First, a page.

By Brandon Moseley
Alabama Political Reporter
Tuesday, October 25,2016 Alabama State Auditor Jim Zeigler (R) said that with two week to go before the election the wording of Amendment 6 on the Nov. 8 ballot is “completely insufficient.”
Auditory Zeigler, who opposes the controversial amendment six, said, “Voters cannot tell that it would make it almost impossible to impeach Gov. Bentley.”
Amendment 6 changes the state senate vote to convict an official on an impeachment charge from a simple majority to a difficult to achieve two-thirds majority.
Zeigler claims that you would never know that by reading the wording on the ballot, which is:
“PROPOSED STATEWIDE AMENDMENT NUMBER SIX (6) Proposing an amendment to the Constitution of Alabama of 1901, to become operative January 1, 2017, to repeal and replace Article VII, Impeachments. (Proposed by Act No. 2015-199) YES-Statewide Amendment No. 6 NO-Statewide Amendment No. 6.”
Zeigler asked, “Where does it let the voter know that the impeachment vote would be raised from a majority to a super-majority of two-thirds? Nowhere.”
The outspoken state Auditor said that, “The wording of Amendment 6 is misleading and irresponsible.”
Zeigler says he will vote no on Amendment Six and is encouraging others to do the same.
“It is difficult already to get the legislature to impeach and convict Gov. Bentley. If the rules are changed now to raise the vote required to impeach to two-thirds, it would make it almost impossible to impeach him. With the election two weeks away, it will be tough to get the word around that Amendment Six would make impeachment almost impossible. With no money for advertising, I will use news media and social media.”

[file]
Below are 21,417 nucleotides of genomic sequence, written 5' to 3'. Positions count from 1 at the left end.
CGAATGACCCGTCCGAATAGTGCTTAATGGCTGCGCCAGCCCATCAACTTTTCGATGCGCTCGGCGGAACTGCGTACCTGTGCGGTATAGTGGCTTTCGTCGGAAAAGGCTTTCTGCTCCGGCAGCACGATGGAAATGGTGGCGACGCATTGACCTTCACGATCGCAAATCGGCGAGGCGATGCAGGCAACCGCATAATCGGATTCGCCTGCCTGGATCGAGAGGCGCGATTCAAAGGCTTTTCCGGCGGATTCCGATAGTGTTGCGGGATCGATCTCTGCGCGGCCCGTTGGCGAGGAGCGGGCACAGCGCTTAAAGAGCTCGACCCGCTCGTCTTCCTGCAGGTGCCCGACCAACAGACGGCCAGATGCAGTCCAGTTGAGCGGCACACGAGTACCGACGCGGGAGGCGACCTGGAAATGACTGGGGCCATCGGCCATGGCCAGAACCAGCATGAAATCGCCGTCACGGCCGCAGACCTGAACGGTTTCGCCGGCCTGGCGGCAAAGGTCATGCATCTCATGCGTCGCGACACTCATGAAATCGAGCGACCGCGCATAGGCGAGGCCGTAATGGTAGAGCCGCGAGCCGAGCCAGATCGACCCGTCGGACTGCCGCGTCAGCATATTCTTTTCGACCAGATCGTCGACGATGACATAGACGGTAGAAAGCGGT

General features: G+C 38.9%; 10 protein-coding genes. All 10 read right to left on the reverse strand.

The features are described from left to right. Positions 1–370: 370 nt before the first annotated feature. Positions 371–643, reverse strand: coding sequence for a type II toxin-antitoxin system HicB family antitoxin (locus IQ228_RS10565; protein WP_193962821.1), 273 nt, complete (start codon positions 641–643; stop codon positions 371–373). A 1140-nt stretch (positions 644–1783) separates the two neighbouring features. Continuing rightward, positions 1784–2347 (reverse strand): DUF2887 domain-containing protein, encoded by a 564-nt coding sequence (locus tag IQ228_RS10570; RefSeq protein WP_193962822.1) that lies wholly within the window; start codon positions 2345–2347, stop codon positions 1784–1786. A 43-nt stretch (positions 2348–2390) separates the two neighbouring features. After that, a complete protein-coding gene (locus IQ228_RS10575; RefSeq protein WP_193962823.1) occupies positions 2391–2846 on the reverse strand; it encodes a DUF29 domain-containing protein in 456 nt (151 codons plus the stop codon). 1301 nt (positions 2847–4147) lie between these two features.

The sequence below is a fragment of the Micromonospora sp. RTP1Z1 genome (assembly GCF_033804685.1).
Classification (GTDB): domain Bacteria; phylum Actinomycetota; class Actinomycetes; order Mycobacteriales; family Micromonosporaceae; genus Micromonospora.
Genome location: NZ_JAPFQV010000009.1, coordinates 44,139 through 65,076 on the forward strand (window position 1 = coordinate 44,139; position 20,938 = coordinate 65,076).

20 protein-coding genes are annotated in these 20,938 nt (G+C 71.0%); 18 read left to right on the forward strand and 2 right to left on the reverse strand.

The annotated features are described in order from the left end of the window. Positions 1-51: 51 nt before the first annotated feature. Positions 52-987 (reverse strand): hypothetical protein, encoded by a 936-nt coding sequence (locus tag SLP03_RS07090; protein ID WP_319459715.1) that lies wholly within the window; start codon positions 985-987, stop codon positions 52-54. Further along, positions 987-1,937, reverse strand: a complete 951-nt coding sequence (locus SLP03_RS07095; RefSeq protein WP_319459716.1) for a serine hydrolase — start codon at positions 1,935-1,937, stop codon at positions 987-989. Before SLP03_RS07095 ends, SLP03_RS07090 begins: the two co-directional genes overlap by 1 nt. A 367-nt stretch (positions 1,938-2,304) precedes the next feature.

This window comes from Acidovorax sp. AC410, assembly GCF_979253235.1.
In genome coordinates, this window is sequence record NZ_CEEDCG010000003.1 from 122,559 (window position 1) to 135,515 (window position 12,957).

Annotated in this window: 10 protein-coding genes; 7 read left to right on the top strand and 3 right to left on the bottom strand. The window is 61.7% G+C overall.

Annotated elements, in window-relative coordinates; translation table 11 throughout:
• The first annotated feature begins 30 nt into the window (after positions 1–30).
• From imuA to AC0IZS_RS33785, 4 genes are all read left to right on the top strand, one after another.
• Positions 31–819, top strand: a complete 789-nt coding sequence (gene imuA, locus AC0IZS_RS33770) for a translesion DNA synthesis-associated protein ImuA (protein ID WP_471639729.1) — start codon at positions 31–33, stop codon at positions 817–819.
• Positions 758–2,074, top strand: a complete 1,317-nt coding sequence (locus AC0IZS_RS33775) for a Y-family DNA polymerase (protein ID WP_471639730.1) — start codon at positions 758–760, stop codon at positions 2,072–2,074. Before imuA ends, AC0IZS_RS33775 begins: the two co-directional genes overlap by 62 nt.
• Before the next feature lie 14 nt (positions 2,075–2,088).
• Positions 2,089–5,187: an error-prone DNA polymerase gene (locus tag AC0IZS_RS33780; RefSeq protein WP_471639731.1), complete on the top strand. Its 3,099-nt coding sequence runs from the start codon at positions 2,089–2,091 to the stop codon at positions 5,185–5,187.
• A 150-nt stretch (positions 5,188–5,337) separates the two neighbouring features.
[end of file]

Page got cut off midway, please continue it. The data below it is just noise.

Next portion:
Zeigler said, “There are 14 proposed constitutional amendments on the Nov. 8th statewide ballot. Because I will lead the ‘vote no’ campaign on Amendment Six, I will not make recommendations at this time on the others. That could cause confusion. I will later post information on all the amendments on my Facebook page, ‘Zeigler: Waste Cutter.’”
The legislature claims that they were modernizing the impeachment provision of the 1901 Constitution anyway and that it is just a coincidence that this amendment making it harder to impeach any public official appeared on the ballot in the midst of the entire Bentley-Mason sex scandal and that there is a criminal grand jury investigating the embattled Governor.
Critics of the legislature point out that the Alabama House of Representatives has not impeached anyone since 1915, the Secretary of State, and even then the Senate did not convict. They also point out that the Speaker of the House at the time this was passed was Mike Hubbard (R from Auburn), who was facing 23 indictments for criminal ethics violations so had a vested interest in making it much harder to impeach any elected official, including himself. Hubbard has since been found guilty by a jury of his peers and was removed by law. Critics also question why this amendment strips the legislature of the power to impeach a state school superintendent.
State Senator Paul Bussman (R-Cullman) still supports amendment six and is urging voters to vote “yes” on Amendment Six. Sen. Bussman wrote, “Impeachment is a very serious process. It should require 2/3 vote. The State school board should also be included in this process. I will vote yes.”
Zeigler has been a very vocal critic of Gov. Bentley and the impeachment process that has been stuck in the House Judiciary Committee since May.
Voters will get to decide on whether or not to ratify amendment six when they go to vote on November 8.